It can be difficult to know what multiplier number is appropriate for your specific case, but Lawsuit Info Center’s whiplash car accident settlement calculator can help you understand the possibilities. Generally speaking, soft tissue damage will warrant a lower multiplier than injuries like spinal cord damage, but every case is different. To make sure you are fully informed about the value of your claim, schedule an injury consultation appointment with a local personal injury attorney.

Find a Car Accident Whiplash Lawyer Now

All the calculators in the world can’t replace the legal acumen of an experienced attorney. A consultation can provide you with specific insight into the value of your claim, as well as advice about what steps to take next. In most cases, these appointments are free and non-binding, allowing you to meet with several lawyers to determine the best professional for the job. What’s more, many car accident lawyers work on a contingency basis, meaning you won’t pay anything unless the firm recovers a settlement on your behalf.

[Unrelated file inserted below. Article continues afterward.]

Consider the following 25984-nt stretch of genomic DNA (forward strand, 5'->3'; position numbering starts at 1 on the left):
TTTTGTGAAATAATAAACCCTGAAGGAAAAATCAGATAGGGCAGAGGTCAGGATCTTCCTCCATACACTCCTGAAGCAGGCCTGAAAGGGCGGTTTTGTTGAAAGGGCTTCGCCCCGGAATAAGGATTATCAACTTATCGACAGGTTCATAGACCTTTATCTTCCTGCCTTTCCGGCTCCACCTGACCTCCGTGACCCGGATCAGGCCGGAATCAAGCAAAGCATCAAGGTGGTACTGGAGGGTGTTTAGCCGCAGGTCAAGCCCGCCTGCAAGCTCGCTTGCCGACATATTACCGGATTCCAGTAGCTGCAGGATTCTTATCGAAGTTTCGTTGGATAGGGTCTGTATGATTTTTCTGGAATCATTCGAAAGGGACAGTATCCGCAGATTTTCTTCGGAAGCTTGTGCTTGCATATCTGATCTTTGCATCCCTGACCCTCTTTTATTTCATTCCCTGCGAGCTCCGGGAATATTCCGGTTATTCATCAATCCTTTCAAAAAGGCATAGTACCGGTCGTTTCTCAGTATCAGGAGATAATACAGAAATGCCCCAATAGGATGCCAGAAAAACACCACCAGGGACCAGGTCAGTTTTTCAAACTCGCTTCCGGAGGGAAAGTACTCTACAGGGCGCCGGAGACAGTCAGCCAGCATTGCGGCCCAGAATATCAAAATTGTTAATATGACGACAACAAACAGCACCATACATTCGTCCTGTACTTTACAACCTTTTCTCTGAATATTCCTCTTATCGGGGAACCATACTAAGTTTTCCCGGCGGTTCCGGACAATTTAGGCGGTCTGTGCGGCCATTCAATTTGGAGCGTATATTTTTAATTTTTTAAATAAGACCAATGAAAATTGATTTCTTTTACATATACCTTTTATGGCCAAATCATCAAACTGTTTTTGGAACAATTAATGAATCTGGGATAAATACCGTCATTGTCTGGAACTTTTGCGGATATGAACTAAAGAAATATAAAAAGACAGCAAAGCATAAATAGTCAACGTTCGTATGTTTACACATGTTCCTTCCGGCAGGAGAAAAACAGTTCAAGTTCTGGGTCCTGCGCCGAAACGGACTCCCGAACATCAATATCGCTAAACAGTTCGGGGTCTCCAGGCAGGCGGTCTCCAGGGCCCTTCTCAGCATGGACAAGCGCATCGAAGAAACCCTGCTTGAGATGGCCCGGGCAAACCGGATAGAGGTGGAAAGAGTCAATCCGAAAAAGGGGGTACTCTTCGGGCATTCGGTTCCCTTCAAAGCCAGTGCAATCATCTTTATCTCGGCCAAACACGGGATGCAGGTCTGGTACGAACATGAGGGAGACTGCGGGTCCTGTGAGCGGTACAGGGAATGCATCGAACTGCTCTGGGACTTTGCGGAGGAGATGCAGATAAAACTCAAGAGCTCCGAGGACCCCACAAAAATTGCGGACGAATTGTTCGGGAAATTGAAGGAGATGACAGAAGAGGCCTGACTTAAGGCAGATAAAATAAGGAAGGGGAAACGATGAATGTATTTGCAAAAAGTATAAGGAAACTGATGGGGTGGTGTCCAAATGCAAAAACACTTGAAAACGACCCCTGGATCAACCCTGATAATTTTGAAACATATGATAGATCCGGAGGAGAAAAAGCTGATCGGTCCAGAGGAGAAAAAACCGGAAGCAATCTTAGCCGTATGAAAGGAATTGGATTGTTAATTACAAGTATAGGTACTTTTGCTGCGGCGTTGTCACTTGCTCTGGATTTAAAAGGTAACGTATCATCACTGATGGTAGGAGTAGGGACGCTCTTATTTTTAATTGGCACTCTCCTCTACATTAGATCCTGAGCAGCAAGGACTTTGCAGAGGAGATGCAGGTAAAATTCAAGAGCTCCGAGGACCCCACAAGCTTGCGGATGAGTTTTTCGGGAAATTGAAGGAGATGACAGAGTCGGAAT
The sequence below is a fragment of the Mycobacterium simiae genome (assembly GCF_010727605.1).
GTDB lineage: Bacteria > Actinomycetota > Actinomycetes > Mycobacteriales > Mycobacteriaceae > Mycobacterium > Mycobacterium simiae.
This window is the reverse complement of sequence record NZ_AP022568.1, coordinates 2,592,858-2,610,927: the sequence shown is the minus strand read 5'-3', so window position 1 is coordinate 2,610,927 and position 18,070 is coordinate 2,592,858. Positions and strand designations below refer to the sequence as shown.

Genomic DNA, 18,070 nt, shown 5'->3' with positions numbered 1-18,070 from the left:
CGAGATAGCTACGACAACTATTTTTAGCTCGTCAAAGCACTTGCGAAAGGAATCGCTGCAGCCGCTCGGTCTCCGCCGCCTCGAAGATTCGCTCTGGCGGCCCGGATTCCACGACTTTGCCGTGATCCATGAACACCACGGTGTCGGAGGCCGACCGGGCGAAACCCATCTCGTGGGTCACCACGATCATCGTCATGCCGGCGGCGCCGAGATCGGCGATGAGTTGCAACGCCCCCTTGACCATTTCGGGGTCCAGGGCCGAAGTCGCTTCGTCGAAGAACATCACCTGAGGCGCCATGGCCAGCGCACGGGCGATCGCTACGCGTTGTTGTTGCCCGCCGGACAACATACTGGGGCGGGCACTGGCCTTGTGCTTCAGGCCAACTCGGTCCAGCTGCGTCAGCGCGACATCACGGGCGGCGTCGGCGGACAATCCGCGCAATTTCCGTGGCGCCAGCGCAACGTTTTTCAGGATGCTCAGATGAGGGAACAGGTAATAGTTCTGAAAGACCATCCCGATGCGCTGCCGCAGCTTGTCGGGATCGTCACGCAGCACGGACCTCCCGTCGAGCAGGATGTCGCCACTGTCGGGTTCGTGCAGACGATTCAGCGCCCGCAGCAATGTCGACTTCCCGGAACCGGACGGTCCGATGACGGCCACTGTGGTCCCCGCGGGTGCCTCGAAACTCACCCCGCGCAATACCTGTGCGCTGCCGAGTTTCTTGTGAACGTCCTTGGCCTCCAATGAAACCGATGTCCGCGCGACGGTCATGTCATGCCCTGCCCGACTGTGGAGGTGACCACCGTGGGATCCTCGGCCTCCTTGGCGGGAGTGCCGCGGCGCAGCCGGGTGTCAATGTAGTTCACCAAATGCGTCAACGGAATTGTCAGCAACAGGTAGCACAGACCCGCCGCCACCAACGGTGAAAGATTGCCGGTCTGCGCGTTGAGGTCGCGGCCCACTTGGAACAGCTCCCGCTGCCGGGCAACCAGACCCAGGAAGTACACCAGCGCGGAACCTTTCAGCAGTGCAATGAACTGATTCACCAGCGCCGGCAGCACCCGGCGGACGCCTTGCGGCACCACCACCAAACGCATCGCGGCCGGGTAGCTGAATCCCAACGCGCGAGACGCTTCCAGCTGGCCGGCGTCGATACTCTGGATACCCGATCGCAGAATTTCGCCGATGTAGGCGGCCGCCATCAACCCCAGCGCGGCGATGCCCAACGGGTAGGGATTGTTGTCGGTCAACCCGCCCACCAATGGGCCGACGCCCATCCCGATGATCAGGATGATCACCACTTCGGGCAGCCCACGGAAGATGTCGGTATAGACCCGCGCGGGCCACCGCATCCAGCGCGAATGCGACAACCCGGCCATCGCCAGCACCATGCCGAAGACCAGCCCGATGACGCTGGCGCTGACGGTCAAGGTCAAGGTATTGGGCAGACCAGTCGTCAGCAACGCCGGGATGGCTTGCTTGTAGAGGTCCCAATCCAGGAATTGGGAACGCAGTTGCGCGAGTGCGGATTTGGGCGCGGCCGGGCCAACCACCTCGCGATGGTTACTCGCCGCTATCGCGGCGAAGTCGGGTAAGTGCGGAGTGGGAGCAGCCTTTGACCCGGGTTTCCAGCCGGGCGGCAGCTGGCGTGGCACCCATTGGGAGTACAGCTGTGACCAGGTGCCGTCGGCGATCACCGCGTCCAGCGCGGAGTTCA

It’s tough to be your own advocate. The insurance company will look for any reason possible to deny your claim. While we’d like to believe these corporations have our best interests in mind, the reality is that they’re out to turn a profit and satisfy shareholders. Without proper legal representation, fighting for a whiplash settlement can feel like an uphill battle. It’s always a good idea to explore your legal options before pursuing compensation from a negligent driver and their insurance company.

Need help finding the right attorney for your case? Lawsuit Info Center can provide a free case evaluation and connect you with experienced lawyers in your area who have had success recovering hefty whiplash settlements from reckless drivers. Reach out today to request your free injury consultation.

Final Thoughts on Whiplash Claims and Whiplash Settlements

If you have suffered whiplash as the result of a motor vehicle accident, you should seek medical attention immediately. 

You should also get in contact with a qualified motor vehicle accident attorney. If you suffer from whiplash after an accident, you should discuss financial compensation and your personal injury case. This payout will cover your physical injuries, damage to your vehicle, lost wages and more. In this case, it’s good to know the average settlement payout for whiplash so you can plan to pay for the complications of your accident.